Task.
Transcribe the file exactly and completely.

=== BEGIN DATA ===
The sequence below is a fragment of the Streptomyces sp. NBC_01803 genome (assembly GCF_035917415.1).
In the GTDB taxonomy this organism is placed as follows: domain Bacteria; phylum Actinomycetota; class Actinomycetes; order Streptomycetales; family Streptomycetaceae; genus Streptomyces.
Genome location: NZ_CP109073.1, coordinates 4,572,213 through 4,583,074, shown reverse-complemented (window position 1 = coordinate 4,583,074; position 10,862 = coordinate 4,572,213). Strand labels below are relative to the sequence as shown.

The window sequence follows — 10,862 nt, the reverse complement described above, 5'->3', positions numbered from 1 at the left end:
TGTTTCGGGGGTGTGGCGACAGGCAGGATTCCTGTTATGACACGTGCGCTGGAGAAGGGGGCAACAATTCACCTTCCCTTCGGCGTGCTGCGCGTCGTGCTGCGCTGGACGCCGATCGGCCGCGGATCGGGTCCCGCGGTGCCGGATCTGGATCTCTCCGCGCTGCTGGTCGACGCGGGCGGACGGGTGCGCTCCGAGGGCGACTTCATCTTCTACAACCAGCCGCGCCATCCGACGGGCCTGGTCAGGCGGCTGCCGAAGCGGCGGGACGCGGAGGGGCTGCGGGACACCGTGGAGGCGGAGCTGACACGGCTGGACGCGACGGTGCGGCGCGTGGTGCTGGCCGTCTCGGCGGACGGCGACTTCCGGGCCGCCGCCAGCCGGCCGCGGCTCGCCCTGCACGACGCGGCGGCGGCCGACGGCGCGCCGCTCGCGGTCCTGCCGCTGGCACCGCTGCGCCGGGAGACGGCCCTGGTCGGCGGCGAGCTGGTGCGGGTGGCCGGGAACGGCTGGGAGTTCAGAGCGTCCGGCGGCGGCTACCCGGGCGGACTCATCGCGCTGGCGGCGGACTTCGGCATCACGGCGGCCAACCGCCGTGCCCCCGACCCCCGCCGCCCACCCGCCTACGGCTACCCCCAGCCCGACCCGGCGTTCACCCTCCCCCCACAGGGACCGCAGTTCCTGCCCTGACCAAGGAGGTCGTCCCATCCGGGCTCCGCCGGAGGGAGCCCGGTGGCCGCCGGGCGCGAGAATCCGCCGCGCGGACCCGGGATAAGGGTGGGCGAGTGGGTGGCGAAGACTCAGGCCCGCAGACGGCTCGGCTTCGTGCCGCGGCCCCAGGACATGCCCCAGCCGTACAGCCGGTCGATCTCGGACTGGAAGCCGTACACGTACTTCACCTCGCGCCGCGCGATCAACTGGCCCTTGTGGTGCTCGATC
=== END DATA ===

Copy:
The sequence below is a fragment of the Streptomyces sp. NBC_01803 genome (assembly GCF_035917415.1).
In the GTDB taxonomy this organism is placed as follows: domain Bacteria; phylum Actinomycetota; class Actinomycetes; order Streptomycetales; family Streptomycetaceae; genus Streptomyces.
Genome location: NZ_CP109073.1, coordinates 4,572,213 through 4,583,074, shown reverse-complemented (window position 1 = coordinate 4,583,074; position 10,862 = coordinate 4,572,213). Strand labels below are relative to the sequence as shown.

The window sequence follows — 10,862 nt, the reverse complement described above, 5'->3', positions numbered from 1 at the left end:
TGTTTCGGGGGTGTGGCGACAGGCAGGATTCCTGTTATGACACGTGCGCTGGAGAAGGGGGCAACAATTCACCTTCCCTTCGGCGTGCTGCGCGTCGTGCTGCGCTGGACGCCGATCGGCCGCGGATCGGGTCCCGCGGTGCCGGATCTGGATCTCTCCGCGCTGCTGGTCGACGCGGGCGGACGGGTGCGCTCCGAGGGCGACTTCATCTTCTACAACCAGCCGCGCCATCCGACGGGCCTGGTCAGGCGGCTGCCGAAGCGGCGGGACGCGGAGGGGCTGCGGGACACCGTGGAGGCGGAGCTGACACGGCTGGACGCGACGGTGCGGCGCGTGGTGCTGGCCGTCTCGGCGGACGGCGACTTCCGGGCCGCCGCCAGCCGGCCGCGGCTCGCCCTGCACGACGCGGCGGCGGCCGACGGCGCGCCGCTCGCGGTCCTGCCGCTGGCACCGCTGCGCCGGGAGACGGCCCTGGTCGGCGGCGAGCTGGTGCGGGTGGCCGGGAACGGCTGGGAGTTCAGAGCGTCCGGCGGCGGCTACCCGGGCGGACTCATCGCGCTGGCGGCGGACTTCGGCATCACGGCGGCCAACCGCCGTGCCCCCGACCCCCGCCGCCCACCCGCCTACGGCTACCCCCAGCCCGACCCGGCGTTCACCCTCCCCCCACAGGGACCGCAGTTCCTGCCCTGACCAAGGAGGTCGTCCCATCCGGGCTCCGCCGGAGGGAGCCCGGTGGCCGCCGGGCGCGAGAATCCGCCGCGCGGACCCGGGATAAGGGTGGGCGAGTGGGTGGCGAAGACTCAGGCCCGCAGACGGCTCGGCTTCGTGCCGCGGCCCCAGGACATGCCCCAGCCGTACAGCCGGTCGATCTCGGACTGGAAGCCGTACACGTACTTCACCTCGCGCCGCGCGATCAACTGGCCCTTGTGGTGCTCGATC